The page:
It was South Korea's most contentious proxy fight ever, a corporate drama so huge that Koreans liken it to Hewlett-Packard Co.'s assault on Compaq Computer Corp. If anything, the outcome of the fight for Hanaro Telecom Inc. was even more astounding than the end of the HP-Compaq brawl. The surprise? The foreign guys won. Says Kim Joo Young, the lawyer for Hanaro's employees, who campaigned to stop Korea's LG conglomerate from taking boardroom control at Hanaro: "This is a landmark decision for shareholder value in Korea." And a landmark decision for foreigners interested in Korean companies.
Here are the bare-knuckled facts: On Oct. 21 shareholders of Hanaro Telecom voted overwhelmingly to sell a controlling 40% stake to a U.S. group led by private equity firm Newbridge Capital Inc. and insurance giant American International Group Inc. The loser was LG group, one of the mightiest chaebol. LG wanted to fold Hanaro into its own telecom operations -- a seemingly easy goal, since LG was, until the vote, Hanaro's largest single investor, with an 18% stake. Most shareholders, however, preferred the terms offered by Newbridge and AIG.
Sounds straightforward, until you consider the context. For Americans, who have watched everyone from Germans to South Africans buy U.S. assets, the idea of foreigners landing a choice corporate property isn't novel. But in Korea, investors are still getting used to the notion of outsiders controlling a major company. Sure, there are exceptions: Foreigners have acquired a few banks, and floundering Daewoo Motor Co. was handed over to General Motors Corp. But Hanaro is a prize. With an expected $1 billion in sales this year and operating profit margins of 18%, Hanaro controls 27% of the high-speed Internet market in South Korea, which has one of the densest broadband networks on the planet. Whoever runs Hanaro, then, controls a big piece of Korea's digital future.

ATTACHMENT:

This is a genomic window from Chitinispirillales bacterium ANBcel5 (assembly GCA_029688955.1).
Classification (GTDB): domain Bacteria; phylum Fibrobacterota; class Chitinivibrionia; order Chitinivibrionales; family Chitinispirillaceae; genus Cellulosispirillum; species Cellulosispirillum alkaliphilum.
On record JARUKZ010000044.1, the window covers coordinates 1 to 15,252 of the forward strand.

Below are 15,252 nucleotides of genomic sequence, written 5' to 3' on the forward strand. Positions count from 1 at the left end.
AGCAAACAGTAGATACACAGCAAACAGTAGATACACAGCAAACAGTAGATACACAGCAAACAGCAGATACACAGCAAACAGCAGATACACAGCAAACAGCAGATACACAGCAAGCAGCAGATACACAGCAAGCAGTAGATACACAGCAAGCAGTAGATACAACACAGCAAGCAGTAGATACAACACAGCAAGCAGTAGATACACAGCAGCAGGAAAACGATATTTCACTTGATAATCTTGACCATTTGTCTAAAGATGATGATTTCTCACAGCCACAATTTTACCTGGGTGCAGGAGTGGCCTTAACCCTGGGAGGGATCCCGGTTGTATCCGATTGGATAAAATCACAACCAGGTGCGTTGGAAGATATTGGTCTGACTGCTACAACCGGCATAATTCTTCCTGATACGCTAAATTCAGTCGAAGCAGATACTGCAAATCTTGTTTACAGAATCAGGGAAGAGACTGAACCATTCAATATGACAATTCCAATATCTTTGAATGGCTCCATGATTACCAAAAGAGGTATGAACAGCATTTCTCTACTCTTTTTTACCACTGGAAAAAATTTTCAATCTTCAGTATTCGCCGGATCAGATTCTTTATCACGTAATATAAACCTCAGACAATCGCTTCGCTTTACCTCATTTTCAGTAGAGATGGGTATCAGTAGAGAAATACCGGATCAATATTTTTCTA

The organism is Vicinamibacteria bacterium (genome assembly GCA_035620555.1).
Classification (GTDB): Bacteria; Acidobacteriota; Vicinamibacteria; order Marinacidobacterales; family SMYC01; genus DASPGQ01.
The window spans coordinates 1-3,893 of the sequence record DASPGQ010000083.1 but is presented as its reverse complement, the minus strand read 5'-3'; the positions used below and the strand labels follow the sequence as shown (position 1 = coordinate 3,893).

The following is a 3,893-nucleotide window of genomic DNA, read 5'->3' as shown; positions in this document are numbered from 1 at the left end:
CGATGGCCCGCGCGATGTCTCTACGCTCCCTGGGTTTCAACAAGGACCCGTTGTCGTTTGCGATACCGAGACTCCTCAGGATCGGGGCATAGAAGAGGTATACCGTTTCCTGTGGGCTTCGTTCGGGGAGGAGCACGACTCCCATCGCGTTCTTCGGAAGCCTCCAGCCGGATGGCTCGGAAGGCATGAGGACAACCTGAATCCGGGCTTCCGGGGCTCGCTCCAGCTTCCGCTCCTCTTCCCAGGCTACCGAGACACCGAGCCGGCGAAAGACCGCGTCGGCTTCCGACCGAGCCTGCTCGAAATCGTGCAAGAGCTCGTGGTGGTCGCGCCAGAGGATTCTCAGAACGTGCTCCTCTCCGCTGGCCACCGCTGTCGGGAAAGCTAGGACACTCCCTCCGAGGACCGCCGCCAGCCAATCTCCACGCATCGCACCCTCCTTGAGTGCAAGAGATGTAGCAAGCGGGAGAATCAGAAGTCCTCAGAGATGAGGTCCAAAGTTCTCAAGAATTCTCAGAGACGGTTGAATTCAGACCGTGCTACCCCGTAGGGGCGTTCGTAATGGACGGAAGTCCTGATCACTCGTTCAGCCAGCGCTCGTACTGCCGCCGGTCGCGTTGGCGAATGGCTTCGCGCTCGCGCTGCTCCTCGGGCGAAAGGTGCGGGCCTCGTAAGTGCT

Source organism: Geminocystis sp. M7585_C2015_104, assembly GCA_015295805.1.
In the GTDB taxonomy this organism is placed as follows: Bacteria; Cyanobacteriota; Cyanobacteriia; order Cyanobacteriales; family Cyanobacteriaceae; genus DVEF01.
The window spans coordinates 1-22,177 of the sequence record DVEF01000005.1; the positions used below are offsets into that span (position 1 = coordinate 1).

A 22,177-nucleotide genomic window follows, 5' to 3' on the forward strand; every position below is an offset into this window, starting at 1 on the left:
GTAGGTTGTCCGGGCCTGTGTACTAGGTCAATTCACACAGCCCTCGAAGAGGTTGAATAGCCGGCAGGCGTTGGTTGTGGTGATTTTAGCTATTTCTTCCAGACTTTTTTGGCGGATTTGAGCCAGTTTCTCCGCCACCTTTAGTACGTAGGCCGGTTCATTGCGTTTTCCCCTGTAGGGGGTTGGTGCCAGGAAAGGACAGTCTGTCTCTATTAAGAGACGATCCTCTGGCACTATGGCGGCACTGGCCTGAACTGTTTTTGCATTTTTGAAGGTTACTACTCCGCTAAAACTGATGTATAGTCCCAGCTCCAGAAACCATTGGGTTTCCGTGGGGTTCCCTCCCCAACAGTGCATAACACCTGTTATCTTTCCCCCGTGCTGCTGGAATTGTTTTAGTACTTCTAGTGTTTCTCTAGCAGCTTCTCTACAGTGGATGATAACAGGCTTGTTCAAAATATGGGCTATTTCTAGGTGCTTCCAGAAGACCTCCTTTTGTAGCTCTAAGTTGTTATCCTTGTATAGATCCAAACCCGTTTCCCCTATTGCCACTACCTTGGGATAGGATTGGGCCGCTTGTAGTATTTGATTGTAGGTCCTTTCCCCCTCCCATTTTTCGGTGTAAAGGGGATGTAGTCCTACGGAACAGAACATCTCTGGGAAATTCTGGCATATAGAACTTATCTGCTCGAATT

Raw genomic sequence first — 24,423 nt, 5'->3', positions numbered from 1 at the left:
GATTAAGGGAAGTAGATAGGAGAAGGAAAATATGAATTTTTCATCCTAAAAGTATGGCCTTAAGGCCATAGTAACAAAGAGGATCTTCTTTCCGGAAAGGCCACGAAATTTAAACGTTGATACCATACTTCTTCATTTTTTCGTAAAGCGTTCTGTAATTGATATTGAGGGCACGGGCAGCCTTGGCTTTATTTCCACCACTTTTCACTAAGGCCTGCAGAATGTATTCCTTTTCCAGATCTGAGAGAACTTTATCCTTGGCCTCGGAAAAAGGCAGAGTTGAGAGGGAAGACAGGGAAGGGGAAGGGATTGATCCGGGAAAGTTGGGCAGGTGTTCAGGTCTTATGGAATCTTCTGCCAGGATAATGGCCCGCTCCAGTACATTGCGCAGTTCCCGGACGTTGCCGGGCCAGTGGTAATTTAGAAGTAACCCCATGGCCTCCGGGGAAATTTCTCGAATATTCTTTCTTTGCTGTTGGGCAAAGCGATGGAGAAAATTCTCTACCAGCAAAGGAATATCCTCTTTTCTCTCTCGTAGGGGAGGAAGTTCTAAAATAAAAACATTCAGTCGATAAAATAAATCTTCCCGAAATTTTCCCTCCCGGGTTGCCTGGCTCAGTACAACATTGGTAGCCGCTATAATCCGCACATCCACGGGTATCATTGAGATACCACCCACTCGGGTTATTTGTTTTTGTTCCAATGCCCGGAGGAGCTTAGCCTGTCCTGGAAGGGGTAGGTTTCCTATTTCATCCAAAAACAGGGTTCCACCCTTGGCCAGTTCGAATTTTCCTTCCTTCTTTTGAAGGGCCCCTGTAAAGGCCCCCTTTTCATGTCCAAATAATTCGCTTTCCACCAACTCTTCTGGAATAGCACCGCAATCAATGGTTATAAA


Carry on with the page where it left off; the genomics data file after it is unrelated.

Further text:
No wonder AIG and Newbridge -- which has already successfully invested in a Korean bank -- wanted it. But so did LG. Jung Hong Shik, head of LG's telecom business, described Hanaro as the core of his strategy. LG's fixed-line unit, Dacom Corp., the Net leader before high-speed networks were introduced, lost $43.4 million, on sales of $419.5 million, in the first half and can go nowhere without Hanaro's broadband expertise. Besides, LG has invested more than $4 billion in its telecom ventures, with little to show for it.
If LG is such a name to contend with in Korea, how did the foreigners prevail? For one thing, Newbridge and AIG offered $2.72 a share in cash and pledged to arrange a $600 million loan to relieve Hanaro's short-term credit crunch. LG offered a $700 million loan plus $2.89 a share. But a chunk of that was in the form of stock in struggling Dacom. Another big factor: LG rivals Samsung Electronics and SK Telecom Co. owned a combined 14% of Hanaro. Six days before the vote, LG recruited Washington buyout firm Carlyle Group to its side, to no avail. At the shareholders meeting, company union members staged a sit-in wearing headbands reading "Down with LG." Says Hanaro President Yoon Chang Bun: "Foreign investors or not, we needed a proposal enhancing the value of our company for shareholders."
Now, Hanaro has big plans. The capital injection will not only end its liquidity crunch but also enable Hanaro to acquire other broadband companies, says Park Byung Moo, managing director of Newbridge Capital Korea. The biggest opportunity, though, came for Korean investors. They got to vote -- and win. By Moon Ihlwan in Seoul